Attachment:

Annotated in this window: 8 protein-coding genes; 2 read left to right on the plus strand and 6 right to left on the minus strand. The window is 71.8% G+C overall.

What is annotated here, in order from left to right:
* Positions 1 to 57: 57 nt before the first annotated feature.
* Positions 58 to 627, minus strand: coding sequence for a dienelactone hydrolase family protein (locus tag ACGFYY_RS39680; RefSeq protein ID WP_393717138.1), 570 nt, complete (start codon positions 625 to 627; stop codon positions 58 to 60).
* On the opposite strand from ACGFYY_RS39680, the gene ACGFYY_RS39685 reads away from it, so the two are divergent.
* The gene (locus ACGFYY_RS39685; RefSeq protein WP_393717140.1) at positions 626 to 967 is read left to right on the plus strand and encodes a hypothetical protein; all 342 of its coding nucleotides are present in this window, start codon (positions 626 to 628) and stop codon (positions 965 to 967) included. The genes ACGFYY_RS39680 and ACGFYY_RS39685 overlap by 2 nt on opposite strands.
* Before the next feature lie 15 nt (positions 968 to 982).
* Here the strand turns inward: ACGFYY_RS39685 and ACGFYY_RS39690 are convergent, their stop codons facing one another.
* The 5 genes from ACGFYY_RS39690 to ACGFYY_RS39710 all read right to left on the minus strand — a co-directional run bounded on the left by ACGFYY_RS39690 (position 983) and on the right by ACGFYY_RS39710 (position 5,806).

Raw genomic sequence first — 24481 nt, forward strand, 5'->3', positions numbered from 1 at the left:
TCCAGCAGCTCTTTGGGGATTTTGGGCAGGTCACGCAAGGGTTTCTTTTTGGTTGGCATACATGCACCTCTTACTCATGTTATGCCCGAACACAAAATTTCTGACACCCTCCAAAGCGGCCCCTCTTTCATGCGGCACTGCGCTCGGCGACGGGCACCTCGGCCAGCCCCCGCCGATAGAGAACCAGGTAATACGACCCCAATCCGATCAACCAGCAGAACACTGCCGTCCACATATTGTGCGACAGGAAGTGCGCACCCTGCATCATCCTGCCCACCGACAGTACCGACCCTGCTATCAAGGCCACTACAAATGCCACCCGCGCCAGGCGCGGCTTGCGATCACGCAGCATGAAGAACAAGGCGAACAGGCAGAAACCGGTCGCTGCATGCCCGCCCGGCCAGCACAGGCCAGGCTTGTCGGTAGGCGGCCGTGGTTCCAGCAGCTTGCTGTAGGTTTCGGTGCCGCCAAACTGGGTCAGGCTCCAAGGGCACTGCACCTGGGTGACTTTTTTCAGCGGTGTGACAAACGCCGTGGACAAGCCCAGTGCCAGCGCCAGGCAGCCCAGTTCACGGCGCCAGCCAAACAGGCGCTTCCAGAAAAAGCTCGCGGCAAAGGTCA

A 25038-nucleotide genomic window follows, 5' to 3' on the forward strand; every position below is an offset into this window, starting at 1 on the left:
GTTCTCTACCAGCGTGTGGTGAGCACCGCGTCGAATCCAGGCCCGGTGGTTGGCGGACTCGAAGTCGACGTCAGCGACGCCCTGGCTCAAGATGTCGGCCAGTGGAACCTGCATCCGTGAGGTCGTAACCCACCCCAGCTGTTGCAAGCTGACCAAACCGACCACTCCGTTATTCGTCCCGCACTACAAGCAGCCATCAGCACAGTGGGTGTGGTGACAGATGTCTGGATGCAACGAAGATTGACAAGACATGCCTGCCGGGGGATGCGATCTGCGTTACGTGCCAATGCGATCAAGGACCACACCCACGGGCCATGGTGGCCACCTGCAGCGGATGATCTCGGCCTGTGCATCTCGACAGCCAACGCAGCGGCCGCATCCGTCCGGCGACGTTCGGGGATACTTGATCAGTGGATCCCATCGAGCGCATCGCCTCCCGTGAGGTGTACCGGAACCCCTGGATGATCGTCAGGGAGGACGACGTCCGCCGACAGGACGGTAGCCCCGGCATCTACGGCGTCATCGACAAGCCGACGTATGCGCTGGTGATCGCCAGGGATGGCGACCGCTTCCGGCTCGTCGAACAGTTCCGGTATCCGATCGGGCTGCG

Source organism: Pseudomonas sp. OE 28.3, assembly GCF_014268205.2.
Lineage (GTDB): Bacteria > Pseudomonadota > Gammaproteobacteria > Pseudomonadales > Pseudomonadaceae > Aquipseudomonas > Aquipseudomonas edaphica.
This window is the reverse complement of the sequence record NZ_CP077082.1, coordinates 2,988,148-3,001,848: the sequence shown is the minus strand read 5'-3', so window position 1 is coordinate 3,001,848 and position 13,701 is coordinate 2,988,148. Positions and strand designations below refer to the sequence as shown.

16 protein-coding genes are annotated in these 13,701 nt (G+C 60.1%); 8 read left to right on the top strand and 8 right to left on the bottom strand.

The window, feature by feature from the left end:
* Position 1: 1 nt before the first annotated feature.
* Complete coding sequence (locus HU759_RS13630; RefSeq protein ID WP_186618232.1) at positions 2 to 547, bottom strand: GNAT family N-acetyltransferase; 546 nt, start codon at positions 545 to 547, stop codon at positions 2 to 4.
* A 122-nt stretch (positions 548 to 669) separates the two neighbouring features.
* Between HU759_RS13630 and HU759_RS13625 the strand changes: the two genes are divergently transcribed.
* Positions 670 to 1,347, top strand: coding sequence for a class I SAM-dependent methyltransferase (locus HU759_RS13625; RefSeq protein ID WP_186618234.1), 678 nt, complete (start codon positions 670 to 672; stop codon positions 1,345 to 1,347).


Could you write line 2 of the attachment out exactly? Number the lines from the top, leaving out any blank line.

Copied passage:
What is annotated here, in order from left to right: